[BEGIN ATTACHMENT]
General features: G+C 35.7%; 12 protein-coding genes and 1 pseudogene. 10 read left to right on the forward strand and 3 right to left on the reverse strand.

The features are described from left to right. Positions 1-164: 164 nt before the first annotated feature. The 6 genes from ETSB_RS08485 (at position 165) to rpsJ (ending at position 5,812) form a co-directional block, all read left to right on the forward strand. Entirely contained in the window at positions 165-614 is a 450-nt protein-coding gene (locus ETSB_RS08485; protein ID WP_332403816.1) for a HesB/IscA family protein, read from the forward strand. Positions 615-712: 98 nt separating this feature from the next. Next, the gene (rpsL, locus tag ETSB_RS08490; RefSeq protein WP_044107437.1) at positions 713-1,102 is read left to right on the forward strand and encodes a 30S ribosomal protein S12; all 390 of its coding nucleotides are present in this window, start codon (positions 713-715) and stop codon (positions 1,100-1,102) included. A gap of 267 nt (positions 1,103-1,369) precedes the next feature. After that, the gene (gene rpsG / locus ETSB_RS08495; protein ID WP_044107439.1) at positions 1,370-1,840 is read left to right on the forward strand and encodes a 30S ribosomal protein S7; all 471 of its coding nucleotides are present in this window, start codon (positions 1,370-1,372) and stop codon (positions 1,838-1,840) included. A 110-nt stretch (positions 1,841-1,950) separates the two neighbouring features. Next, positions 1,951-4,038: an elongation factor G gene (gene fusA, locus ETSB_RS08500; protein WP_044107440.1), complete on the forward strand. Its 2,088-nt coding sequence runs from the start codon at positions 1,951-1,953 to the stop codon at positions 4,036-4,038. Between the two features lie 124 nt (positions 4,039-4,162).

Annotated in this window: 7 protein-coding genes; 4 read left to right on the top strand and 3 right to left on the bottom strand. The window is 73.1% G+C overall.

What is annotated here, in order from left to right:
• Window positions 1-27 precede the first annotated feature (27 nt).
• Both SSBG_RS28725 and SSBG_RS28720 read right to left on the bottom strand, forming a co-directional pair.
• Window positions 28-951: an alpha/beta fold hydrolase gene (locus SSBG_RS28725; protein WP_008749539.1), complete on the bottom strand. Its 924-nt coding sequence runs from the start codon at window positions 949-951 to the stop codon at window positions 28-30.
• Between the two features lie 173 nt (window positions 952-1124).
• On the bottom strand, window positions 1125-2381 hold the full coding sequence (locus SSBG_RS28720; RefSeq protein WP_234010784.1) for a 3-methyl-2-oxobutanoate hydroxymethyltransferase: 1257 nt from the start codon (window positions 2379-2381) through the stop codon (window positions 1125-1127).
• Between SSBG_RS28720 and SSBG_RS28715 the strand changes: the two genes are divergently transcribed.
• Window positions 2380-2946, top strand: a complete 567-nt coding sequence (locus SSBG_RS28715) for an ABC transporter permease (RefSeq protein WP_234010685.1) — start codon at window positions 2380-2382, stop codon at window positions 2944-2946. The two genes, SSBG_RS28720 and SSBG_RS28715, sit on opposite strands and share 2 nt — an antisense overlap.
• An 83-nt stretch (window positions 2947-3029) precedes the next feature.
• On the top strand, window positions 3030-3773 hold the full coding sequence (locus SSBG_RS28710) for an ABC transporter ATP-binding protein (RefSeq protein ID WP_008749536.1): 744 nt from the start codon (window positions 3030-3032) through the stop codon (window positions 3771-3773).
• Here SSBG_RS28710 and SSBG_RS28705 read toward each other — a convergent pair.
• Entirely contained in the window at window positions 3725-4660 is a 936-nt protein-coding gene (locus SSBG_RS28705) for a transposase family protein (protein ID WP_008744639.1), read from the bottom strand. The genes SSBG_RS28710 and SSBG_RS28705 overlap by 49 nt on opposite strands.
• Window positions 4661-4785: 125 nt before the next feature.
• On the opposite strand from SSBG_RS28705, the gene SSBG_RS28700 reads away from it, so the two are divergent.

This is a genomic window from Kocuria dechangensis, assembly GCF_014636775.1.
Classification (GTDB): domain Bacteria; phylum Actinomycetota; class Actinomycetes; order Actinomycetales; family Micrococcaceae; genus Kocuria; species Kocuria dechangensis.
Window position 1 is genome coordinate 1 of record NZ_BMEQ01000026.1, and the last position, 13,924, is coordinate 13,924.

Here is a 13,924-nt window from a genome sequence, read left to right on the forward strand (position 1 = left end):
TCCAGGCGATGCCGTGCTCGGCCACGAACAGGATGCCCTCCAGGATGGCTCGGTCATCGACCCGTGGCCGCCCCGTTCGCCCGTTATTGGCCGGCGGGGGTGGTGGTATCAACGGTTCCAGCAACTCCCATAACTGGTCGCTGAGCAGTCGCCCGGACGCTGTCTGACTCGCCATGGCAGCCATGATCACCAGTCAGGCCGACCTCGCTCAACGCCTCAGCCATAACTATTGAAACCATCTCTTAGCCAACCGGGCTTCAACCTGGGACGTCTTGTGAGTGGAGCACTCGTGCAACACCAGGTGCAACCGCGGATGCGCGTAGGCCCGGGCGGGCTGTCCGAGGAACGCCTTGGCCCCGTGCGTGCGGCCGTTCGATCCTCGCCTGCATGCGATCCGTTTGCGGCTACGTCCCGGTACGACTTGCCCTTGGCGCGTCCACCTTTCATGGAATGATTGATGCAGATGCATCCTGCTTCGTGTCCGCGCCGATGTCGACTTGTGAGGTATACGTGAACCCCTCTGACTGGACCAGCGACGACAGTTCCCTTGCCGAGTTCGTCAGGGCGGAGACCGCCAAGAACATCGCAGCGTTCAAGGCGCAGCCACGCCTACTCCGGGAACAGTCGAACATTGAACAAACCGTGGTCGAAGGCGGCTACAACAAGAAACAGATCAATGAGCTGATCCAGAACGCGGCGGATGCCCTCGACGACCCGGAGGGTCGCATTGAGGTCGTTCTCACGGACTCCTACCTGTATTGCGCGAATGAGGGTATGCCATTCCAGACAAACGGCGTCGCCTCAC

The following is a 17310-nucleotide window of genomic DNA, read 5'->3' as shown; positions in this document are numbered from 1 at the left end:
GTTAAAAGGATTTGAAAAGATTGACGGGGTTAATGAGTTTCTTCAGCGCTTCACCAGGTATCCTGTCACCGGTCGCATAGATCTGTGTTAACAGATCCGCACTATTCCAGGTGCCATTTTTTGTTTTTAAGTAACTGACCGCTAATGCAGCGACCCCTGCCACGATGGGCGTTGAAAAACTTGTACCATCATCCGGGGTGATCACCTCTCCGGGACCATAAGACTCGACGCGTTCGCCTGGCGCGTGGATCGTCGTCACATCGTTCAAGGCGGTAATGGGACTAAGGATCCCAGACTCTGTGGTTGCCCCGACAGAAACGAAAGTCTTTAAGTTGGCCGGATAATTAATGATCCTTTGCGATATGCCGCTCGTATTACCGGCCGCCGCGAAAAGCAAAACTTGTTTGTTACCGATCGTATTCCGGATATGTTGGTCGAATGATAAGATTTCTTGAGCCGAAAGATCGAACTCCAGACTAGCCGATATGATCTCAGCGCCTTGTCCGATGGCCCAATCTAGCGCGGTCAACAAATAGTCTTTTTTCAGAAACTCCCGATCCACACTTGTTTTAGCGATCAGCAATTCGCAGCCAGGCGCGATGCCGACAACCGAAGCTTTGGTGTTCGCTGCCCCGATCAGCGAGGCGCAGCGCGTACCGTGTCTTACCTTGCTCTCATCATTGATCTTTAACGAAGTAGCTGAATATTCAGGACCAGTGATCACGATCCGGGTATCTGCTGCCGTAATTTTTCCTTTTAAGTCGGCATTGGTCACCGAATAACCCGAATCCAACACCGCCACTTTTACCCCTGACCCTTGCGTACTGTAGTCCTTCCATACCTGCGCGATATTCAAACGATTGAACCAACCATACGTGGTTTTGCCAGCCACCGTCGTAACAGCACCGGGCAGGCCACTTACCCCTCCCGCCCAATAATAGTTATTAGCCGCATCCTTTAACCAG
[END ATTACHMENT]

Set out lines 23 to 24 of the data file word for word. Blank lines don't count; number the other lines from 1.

The following is a 17310-nucleotide window of genomic DNA, read 5'->3' as shown; positions in this document are numbered from 1 at the left end:
GTTAAAAGGATTTGAAAAGATTGACGGGGTTAATGAGTTTCTTCAGCGCTTCACCAGGTATCCTGTCACCGGTCGCATAGATCTGTGTTAACAGATCCGCACTATTCCAGGTGCCATTTTTTGTTTTTAAGTAACTGACCGCTAATGCAGCGACCCCTGCCACGATGGGCGTTGAAAAACTTGTACCATCATCCGGGGTGATCACCTCTCCGGGACCATAAGACTCGACGCGTTCGCCTGGCGCGTGGATCGTCGTCACATCGTTCAAGGCGGTAATGGGACTAAGGATCCCAGACTCTGTGGTTGCCCCGACAGAAACGAAAGTCTTTAAGTTGGCCGGATAATTAATGATCCTTTGCGATATGCCGCTCGTATTACCGGCCGCCGCGAAAAGCAAAACTTGTTTGTTACCGATCGTATTCCGGATATGTTGGTCGAATGATAAGATTTCTTGAGCCGAAAGATCGAACTCCAGACTAGCCGATATGATCTCAGCGCCTTGTCCGATGGCCCAATCTAGCGCGGTCAACAAATAGTCTTTTTTCAGAAACTCCCGATCCACACTTGTTTTAGCGATCAGCAATTCGCAGCCAGGCGCGATGCCGACAACCGAAGCTTTGGTGTTCGCTGCCCCGATCAGCGAGGCGCAGCGCGTACCGTGTCTTACCTTGCTCTCATCATTGATCTTTAACGAAGTAGCTGAATATTCAGGACCAGTGATCACGATCCGGGTATCTGCTGCCGTAATTTTTCCTTTTAAGTCGGCATTGGTCACCGAATAACCCGAATCCAACACCGCCACTTTTACCCCTGACCCTTGCGTACTGTAGTCCTTCCATACCTGCGCGATATTCAAACGATTGAACCAACCATACGTGGTTTTGCCAGCCACCGTCGTAACAGCACCGGGCAGGCCACTTACCCCTCCCGCCCAATAATAGTTATTAGCCGCATCCTTTAACCAG